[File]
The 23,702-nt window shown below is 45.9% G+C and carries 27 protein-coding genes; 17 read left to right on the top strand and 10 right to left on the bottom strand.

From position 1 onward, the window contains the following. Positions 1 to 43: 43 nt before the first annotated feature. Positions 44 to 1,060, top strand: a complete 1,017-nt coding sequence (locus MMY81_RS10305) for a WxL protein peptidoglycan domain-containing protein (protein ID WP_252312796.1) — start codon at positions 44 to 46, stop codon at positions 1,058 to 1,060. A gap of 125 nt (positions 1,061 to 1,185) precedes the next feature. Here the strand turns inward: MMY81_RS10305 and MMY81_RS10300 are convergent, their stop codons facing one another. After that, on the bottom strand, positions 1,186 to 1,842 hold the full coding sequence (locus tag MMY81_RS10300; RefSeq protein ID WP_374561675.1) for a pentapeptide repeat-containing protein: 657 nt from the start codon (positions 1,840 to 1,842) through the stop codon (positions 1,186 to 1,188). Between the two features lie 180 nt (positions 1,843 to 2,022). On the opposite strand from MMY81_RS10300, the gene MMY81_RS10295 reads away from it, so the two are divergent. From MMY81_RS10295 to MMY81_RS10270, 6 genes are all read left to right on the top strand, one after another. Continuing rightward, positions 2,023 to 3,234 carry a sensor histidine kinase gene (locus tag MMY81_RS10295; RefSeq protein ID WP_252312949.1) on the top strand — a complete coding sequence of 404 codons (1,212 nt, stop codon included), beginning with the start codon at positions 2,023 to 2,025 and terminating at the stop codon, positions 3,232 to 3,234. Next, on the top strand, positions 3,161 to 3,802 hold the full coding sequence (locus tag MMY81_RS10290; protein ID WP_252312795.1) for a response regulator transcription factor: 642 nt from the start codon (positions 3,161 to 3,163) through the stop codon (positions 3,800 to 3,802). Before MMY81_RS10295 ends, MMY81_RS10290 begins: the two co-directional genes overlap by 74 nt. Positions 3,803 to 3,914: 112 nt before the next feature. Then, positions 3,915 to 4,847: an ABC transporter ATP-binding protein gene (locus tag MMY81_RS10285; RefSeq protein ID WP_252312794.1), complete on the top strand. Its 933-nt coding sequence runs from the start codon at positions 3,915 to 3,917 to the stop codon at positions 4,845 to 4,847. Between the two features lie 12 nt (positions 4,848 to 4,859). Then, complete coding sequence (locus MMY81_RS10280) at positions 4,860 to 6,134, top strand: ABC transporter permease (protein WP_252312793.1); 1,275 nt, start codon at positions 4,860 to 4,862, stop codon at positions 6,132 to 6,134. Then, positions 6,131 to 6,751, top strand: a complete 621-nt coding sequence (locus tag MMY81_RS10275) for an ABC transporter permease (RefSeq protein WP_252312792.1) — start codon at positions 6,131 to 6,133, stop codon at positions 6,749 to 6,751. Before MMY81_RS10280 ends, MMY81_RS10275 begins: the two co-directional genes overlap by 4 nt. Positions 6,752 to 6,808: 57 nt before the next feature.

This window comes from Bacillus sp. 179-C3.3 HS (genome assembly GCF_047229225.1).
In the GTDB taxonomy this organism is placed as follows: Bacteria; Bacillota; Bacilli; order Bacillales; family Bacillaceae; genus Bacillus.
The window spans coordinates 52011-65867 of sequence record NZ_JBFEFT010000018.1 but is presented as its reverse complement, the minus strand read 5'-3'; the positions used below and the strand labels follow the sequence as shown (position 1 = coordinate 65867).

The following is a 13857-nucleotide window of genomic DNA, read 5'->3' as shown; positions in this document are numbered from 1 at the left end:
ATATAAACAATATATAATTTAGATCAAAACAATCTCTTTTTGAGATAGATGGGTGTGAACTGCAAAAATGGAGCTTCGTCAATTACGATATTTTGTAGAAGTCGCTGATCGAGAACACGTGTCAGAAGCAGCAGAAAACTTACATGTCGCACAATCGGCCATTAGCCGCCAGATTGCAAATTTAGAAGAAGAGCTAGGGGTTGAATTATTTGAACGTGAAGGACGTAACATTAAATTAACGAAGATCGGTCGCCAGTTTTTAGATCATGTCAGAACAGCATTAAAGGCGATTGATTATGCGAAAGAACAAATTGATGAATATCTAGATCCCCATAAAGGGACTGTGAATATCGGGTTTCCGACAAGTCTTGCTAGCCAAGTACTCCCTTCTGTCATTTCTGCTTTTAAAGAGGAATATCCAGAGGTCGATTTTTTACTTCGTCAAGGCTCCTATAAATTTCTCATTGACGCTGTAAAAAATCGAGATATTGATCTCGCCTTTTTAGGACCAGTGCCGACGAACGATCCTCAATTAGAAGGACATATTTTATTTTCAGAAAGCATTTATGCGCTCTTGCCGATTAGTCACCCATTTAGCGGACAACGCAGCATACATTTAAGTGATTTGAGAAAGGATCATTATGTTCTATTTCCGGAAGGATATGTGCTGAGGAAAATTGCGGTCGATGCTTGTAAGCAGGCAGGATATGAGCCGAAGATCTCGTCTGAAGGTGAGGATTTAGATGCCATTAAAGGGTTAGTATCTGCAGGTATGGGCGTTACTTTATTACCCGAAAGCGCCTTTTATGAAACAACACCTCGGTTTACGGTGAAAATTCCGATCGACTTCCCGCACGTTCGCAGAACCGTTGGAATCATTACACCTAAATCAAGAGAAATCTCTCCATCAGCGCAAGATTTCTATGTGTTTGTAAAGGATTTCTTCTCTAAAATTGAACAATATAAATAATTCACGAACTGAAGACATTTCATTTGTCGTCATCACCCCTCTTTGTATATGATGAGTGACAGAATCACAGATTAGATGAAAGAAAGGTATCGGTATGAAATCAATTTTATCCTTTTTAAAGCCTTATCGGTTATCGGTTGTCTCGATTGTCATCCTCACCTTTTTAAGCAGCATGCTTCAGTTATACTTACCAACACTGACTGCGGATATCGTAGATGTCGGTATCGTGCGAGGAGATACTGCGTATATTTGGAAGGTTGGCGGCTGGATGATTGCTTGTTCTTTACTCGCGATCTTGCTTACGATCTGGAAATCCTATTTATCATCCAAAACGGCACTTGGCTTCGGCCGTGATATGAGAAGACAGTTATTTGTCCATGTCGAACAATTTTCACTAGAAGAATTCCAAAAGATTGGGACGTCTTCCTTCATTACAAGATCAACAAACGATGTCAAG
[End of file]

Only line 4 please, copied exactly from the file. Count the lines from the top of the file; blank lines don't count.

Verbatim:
In the GTDB taxonomy this organism is placed as follows: Bacteria; Bacillota; Bacilli; order Bacillales; family Bacillaceae; genus Bacillus.